TORONTO (miningweekly.com) – Global engineering, procurement, and construction management (EPCM) firm SNC-Lavalin has won a C$425-million contract to oversee construction of Quebec’s first diamond mine, Stornoway Diamond Corp’s Renard project, located in the province’s James Bay region.
SNC-Lavalin would provide EPCM services for the mineral processing plant, a liquid-natural-gas power plant and other on-site utilities, including service buildings, water treatment facilities and infrastructure. SNC-Lavalin previously participated in the front-end engineering phase of the project, which began in 2012.
Eighteen years in the making, Stornoway earlier this month announced that it had made a formal decision to build the Renard project, after the successfully closing of the project's comprehensive C$946-million financing package.
"This award is testament to our project execution capabilities around the world, including regions where climatic conditions can be challenging. We are thrilled to support Stornoway in the development of Quebec's first diamond mine, a project that will contribute to the success of the province's 'Plan Nord' economic development strategy,” SNC-Lavalin Group executive VP Dale Clarke said.
The EPCM firm said it had started mobilising the Montreal-based project team, while construction was scheduled to conclude by December 2016. The team would incorporate specialised diamond processing and recovery know-how through engaging DRA Americas and Amec Americas.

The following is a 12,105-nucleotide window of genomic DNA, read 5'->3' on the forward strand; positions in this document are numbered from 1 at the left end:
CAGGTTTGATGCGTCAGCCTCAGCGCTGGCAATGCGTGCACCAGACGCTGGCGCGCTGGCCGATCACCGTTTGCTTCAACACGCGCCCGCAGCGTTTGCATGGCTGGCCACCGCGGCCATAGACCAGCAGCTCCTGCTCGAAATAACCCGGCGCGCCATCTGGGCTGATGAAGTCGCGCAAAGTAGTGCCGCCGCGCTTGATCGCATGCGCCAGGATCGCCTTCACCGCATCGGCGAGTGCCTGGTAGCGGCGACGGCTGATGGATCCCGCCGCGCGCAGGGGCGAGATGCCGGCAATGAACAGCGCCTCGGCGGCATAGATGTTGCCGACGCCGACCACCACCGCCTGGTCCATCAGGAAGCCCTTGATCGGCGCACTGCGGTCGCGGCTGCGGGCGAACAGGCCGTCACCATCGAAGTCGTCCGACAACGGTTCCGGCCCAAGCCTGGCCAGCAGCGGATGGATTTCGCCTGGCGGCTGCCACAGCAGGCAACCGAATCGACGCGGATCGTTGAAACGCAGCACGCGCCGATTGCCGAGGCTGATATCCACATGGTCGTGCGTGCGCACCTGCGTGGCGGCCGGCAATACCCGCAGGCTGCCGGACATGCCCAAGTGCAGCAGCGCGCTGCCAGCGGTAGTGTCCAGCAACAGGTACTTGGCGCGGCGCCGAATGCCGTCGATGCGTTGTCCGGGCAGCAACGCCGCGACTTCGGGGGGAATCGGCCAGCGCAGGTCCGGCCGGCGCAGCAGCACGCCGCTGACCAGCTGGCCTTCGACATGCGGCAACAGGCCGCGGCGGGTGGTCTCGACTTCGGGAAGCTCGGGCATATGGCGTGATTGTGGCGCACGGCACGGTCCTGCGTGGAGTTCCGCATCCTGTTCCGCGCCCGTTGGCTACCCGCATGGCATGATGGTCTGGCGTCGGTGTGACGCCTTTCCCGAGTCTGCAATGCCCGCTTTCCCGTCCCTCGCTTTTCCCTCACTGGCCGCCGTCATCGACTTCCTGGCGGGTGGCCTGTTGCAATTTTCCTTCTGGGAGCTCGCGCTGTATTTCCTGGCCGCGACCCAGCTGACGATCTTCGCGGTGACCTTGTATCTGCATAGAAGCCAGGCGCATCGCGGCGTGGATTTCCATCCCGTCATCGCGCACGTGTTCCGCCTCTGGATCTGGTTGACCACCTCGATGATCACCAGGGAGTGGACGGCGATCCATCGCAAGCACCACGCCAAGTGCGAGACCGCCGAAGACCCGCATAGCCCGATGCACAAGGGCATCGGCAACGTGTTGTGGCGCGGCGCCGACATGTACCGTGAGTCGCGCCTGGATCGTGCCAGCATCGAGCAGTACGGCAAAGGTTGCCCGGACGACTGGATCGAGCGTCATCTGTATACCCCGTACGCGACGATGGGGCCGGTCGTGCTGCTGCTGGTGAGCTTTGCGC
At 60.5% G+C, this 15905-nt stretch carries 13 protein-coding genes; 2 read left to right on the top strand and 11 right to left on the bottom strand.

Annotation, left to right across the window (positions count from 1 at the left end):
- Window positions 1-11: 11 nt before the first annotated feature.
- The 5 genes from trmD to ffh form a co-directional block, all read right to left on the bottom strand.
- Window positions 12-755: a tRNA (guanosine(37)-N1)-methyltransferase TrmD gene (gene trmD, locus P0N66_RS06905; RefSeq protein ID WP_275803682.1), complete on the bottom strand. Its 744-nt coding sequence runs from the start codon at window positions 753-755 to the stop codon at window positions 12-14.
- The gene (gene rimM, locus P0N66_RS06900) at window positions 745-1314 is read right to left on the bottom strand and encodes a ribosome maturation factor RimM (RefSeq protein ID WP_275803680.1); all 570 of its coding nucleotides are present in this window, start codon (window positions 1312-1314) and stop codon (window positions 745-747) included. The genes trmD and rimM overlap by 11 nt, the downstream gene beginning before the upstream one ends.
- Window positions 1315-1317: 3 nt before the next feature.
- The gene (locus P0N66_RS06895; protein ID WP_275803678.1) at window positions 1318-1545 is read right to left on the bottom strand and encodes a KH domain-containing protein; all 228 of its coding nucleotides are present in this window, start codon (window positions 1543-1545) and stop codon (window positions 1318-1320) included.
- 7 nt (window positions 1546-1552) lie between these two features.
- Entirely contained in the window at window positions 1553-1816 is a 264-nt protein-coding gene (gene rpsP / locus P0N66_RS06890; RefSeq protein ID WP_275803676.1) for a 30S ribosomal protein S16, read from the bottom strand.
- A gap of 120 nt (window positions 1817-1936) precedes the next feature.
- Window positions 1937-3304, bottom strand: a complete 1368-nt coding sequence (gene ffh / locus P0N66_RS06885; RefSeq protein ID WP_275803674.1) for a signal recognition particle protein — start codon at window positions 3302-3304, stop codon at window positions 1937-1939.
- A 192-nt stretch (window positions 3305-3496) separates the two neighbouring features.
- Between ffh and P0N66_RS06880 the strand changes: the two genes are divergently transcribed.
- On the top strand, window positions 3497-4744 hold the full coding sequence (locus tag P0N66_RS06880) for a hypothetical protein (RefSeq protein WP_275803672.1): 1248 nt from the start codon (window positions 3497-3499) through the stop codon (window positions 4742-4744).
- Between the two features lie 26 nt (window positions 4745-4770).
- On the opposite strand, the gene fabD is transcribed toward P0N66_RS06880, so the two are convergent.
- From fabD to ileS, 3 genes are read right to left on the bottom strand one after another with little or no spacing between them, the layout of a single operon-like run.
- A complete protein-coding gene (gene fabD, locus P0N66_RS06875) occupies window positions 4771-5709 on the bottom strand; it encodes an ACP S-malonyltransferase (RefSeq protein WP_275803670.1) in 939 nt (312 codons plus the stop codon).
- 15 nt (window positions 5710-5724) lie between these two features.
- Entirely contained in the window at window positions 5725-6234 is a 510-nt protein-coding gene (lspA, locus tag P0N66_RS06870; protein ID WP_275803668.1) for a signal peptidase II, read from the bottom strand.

Renard is expected to produce ore at a rate of more than 2.16-million tonnes a year, producing on average 1.6-million carats a year.
The Renard diamond project is located about 250 km north of the Cree community of Mistissini and 350 km north of Chibougamau, in the James Bay region of north-central Quebec.
The project hosts probable mineral reserves, as defined under National Instrument 43-101, at 17.9-million carats. Total indicated mineral resources, inclusive of the mineral reserve, are at 27.1-million carats, with a further 16.9-million carats classified as inferred mineral resources and 25.7-million carats to 47.8-million carats classified as no-resource exploration upside. All kimberlites remain open at depth.